The problem here is that the managerialist mindset and social media don't mix, for two inter-related reasons. One is that social media are egalitarian whereas managerialism is hierarchic; there's not much deference on Twitter, and it might be no accident that, AFAIK, very few chief executives are on it. The other is that you can't control social media; nobody can predict what'll go viral, and all bloggers and tweeters know they can't tell what posts will be widely circulated and what won't*.
This culture clash means that managerialism's encounters with Twitter can end in abject failure. BG are in the same position as the hapless HMV exec who asked "How do I shut down Twitter?".
I suspect that when organizational PR works in Twitter, it does so obliquely, and (partly) unintentionally. For example, one of the best bits of PR the police do - and they need good PR - are Oakham Police's tweets. But these work because they humanize the police, and are not the product of faceless PR.
But here's the thing. The domain of obliquity - in which top-down direct control is inapplicable - is much wider than just social media. John Kay has produced many examples of how companies succeed not by aiming directly to maximize profits, but by concentrating instead upon good products. I'd point to other evidence of the limits of managerialism:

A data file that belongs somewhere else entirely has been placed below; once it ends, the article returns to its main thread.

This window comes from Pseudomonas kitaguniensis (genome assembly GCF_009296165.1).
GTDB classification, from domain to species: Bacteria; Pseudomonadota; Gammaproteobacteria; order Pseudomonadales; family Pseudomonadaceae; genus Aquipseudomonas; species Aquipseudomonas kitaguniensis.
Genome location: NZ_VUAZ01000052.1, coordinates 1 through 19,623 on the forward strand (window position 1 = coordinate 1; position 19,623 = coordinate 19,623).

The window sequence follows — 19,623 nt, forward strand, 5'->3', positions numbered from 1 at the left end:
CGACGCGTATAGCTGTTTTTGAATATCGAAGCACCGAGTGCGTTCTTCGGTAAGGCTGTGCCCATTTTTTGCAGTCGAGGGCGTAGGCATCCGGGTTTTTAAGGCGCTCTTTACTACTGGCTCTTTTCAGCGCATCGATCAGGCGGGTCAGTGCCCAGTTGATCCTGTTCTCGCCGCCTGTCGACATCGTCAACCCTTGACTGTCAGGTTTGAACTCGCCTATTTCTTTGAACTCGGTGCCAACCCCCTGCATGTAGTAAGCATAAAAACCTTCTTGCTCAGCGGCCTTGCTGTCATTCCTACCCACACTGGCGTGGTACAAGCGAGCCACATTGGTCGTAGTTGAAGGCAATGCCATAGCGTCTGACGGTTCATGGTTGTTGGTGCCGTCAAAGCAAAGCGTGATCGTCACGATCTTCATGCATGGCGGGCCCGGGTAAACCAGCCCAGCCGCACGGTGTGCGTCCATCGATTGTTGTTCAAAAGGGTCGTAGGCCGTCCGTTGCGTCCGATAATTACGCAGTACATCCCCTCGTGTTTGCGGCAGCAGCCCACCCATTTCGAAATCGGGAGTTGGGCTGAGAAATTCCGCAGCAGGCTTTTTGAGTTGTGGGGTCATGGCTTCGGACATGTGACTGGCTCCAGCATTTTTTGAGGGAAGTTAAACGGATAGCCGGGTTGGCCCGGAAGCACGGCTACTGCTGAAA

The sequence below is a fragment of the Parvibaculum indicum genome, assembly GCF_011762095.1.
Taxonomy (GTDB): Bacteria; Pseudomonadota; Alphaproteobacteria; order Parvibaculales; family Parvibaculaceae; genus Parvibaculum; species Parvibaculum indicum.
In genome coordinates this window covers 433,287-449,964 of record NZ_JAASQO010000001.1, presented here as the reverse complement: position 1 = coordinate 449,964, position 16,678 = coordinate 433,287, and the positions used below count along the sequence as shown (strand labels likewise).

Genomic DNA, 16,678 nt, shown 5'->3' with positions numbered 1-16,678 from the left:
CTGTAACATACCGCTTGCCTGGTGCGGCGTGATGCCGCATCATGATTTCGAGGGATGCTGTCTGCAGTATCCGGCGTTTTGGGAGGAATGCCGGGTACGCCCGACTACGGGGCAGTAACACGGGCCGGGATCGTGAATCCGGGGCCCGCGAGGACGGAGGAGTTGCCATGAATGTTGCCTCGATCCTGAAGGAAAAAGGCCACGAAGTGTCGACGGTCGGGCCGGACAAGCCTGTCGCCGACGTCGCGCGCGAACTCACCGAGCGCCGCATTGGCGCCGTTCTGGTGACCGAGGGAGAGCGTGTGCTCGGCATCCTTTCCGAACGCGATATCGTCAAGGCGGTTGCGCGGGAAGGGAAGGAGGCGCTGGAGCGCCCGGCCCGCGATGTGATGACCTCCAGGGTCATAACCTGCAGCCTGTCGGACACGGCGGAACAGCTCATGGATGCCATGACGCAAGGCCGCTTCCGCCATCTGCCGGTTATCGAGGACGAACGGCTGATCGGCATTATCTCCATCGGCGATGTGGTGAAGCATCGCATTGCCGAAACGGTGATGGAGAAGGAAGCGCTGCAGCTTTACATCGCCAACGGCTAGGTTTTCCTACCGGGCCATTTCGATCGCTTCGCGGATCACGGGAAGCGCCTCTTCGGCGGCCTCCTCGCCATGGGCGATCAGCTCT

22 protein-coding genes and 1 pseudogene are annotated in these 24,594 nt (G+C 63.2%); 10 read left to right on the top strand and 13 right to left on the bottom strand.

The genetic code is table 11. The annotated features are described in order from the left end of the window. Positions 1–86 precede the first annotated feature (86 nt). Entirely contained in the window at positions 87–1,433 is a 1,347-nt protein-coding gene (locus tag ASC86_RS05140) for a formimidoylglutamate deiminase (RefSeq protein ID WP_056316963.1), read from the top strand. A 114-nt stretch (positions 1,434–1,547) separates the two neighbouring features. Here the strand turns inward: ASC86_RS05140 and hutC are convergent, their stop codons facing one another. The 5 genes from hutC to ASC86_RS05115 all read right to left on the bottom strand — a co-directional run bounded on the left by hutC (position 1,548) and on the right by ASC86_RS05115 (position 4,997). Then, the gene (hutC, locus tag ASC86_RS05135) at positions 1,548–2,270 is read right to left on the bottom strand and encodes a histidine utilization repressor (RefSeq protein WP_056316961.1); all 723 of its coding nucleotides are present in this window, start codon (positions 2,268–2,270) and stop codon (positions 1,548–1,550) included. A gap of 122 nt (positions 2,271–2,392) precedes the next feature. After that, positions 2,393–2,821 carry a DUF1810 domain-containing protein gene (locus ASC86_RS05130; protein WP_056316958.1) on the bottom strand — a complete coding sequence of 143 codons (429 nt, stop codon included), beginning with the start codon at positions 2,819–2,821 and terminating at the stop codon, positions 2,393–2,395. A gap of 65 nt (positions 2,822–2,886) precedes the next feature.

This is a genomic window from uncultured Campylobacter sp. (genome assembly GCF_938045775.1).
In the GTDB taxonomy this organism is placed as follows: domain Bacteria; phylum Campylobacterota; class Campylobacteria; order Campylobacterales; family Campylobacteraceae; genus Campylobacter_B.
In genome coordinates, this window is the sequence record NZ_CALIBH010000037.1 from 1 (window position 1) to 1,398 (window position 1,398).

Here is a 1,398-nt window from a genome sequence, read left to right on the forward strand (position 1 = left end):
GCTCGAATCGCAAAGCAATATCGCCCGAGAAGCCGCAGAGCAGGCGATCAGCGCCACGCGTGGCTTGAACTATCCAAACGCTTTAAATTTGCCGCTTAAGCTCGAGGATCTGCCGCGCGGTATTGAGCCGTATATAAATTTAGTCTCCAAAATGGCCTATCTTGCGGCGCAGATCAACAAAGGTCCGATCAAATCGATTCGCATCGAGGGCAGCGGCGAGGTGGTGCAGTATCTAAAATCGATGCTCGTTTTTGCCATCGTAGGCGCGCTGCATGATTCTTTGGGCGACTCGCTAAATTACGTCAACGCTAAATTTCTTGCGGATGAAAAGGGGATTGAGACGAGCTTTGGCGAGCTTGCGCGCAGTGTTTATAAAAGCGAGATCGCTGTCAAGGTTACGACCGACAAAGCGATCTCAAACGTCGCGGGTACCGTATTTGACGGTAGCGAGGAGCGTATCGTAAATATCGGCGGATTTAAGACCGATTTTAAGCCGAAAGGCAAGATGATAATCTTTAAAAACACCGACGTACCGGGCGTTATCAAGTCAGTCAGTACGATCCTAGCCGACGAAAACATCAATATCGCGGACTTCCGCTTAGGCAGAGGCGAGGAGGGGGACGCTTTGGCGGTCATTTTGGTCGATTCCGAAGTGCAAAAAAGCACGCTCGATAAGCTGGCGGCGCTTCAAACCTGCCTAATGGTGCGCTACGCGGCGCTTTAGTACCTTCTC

- A large chunk of productivity growth comes not from managers raising firms' efficiency, but from market selection (pdf) causing productive firms to enter the market and less productive ones to leave.
- Alex Coad's survey has concluded that corporate growth is "largely a random process." And Paul Ormerod has shown (pdf) that firms' death rates look a lot like species' extinction rates - which suggests that catastrophic failure is largely unpredictable. All this suggests that, as Ormerod says, "executives overestimate the control they have over the fate of their organizations."
Herein, though, lies a paradox. I write all this in the spirit of a leftist, who wants to argue that inequalities of power are economically and socially corrosive and that bosses don't deserve their big pay. However, whilst I would like to reduce the domain of managerialism, other leftists want to expand it, by increasing the role of the state relative to markets. We hear a lot - some of it justified - about economic imperialism, but shouldn't we worry more about managerialist imperialism?
* Up to a point. In my experience, my most popular posts tend to be either more obviously politically partisan ones, or those I put relatively little thought into.